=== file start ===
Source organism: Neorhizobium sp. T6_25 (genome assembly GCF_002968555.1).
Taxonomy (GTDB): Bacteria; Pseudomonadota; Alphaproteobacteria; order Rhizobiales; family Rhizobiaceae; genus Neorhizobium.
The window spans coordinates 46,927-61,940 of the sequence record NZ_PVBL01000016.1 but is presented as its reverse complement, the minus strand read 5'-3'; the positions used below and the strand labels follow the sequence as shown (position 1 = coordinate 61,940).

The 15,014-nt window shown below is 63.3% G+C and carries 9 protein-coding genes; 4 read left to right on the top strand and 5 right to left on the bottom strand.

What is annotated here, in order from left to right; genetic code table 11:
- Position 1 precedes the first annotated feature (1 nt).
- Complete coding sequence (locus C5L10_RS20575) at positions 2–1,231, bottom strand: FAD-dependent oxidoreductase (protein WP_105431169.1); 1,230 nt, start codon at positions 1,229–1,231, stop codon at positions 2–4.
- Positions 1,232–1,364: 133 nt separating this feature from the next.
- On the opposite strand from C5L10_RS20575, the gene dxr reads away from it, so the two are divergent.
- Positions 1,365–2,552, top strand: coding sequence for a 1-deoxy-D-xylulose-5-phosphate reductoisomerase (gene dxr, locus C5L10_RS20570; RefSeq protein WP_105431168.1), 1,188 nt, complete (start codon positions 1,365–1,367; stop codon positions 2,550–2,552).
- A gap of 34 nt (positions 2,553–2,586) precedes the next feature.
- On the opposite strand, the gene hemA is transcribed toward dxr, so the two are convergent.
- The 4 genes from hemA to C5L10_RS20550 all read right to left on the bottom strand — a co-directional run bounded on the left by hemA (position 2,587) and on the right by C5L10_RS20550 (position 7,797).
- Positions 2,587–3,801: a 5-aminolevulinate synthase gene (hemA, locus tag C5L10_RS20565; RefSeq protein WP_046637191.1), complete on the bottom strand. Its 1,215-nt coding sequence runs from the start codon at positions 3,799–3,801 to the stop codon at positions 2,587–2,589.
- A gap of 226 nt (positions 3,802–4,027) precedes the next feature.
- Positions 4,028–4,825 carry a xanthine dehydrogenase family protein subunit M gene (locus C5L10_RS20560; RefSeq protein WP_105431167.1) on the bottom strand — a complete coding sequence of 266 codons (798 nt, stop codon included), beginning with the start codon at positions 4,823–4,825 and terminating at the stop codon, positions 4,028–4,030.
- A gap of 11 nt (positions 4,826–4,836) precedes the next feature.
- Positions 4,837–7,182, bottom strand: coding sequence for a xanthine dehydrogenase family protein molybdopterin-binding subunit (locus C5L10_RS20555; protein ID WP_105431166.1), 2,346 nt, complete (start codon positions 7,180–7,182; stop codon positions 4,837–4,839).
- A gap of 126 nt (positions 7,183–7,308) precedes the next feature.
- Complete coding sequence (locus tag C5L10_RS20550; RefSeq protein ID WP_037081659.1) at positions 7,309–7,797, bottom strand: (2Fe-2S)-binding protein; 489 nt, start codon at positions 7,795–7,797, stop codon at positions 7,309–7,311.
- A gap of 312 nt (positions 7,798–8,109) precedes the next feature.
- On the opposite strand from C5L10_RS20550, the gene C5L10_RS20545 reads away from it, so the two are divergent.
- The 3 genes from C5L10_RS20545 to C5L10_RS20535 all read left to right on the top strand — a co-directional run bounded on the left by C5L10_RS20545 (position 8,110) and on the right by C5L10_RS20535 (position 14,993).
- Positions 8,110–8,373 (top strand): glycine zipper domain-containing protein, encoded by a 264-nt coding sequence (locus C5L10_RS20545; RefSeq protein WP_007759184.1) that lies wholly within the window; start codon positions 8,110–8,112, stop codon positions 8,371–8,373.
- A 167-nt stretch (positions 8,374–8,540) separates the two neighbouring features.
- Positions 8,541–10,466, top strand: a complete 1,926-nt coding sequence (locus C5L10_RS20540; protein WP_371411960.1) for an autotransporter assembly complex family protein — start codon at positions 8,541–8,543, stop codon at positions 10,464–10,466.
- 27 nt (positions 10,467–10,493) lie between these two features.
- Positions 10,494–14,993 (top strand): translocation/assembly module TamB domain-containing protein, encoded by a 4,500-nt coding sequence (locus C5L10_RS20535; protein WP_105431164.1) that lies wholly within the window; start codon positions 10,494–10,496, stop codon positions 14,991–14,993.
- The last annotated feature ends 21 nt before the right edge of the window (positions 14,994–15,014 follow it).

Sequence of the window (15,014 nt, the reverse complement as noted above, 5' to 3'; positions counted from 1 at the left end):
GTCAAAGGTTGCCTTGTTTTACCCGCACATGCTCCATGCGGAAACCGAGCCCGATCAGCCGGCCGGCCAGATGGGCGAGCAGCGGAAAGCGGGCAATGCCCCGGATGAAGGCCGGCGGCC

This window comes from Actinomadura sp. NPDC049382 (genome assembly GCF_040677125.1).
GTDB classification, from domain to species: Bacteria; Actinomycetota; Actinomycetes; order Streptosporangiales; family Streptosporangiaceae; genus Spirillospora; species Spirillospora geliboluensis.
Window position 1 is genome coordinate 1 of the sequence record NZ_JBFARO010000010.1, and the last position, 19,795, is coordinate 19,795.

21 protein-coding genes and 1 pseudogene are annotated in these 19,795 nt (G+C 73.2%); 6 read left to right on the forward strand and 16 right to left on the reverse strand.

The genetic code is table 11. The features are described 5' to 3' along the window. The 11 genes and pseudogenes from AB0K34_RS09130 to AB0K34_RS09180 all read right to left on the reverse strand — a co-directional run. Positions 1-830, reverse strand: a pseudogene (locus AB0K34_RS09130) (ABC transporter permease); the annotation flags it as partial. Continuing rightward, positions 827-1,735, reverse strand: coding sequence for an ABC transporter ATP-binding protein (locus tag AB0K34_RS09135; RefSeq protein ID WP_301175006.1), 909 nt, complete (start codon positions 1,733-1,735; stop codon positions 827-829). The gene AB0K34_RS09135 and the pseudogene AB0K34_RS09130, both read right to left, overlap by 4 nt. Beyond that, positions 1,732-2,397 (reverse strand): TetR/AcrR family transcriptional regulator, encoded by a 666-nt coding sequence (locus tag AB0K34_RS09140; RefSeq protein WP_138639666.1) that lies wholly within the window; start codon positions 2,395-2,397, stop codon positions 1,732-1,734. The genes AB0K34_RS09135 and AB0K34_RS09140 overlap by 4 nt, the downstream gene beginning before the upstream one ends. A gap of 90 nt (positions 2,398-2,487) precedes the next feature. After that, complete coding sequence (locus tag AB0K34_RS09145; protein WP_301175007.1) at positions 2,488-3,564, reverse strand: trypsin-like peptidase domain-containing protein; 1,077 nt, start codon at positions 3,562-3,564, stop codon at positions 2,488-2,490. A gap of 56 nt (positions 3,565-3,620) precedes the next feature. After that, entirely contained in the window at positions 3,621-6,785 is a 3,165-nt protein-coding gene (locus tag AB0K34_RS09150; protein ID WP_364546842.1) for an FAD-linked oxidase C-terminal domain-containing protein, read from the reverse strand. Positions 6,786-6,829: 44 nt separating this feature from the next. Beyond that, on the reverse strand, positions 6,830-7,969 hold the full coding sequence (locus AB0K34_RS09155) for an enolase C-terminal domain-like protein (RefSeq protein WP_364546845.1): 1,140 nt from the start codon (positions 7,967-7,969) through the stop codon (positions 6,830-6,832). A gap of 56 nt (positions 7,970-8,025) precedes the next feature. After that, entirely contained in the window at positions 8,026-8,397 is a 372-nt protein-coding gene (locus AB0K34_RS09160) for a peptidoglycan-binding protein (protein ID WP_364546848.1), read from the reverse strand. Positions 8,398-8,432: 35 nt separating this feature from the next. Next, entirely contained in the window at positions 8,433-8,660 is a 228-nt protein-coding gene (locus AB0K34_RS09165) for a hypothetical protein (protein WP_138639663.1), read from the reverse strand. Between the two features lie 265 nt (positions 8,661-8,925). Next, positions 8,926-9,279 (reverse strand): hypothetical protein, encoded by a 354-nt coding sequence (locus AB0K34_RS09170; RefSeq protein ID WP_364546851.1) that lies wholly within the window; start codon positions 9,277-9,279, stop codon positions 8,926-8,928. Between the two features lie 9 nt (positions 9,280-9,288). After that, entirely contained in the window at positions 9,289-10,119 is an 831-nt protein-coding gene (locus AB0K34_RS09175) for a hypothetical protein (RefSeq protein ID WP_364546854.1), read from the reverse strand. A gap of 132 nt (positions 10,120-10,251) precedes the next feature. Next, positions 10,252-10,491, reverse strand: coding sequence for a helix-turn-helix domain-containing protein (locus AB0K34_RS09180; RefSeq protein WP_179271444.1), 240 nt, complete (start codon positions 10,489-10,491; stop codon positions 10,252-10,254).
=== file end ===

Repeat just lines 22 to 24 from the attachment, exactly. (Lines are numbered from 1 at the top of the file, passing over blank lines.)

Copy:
- On the opposite strand from C5L10_RS20550, the gene C5L10_RS20545 reads away from it, so the two are divergent.
- The 3 genes from C5L10_RS20545 to C5L10_RS20535 all read left to right on the top strand — a co-directional run bounded on the left by C5L10_RS20545 (position 8,110) and on the right by C5L10_RS20535 (position 14,993).
- Positions 8,110–8,373 (top strand): glycine zipper domain-containing protein, encoded by a 264-nt coding sequence (locus C5L10_RS20545; RefSeq protein WP_007759184.1) that lies wholly within the window; start codon positions 8,110–8,112, stop codon positions 8,371–8,373.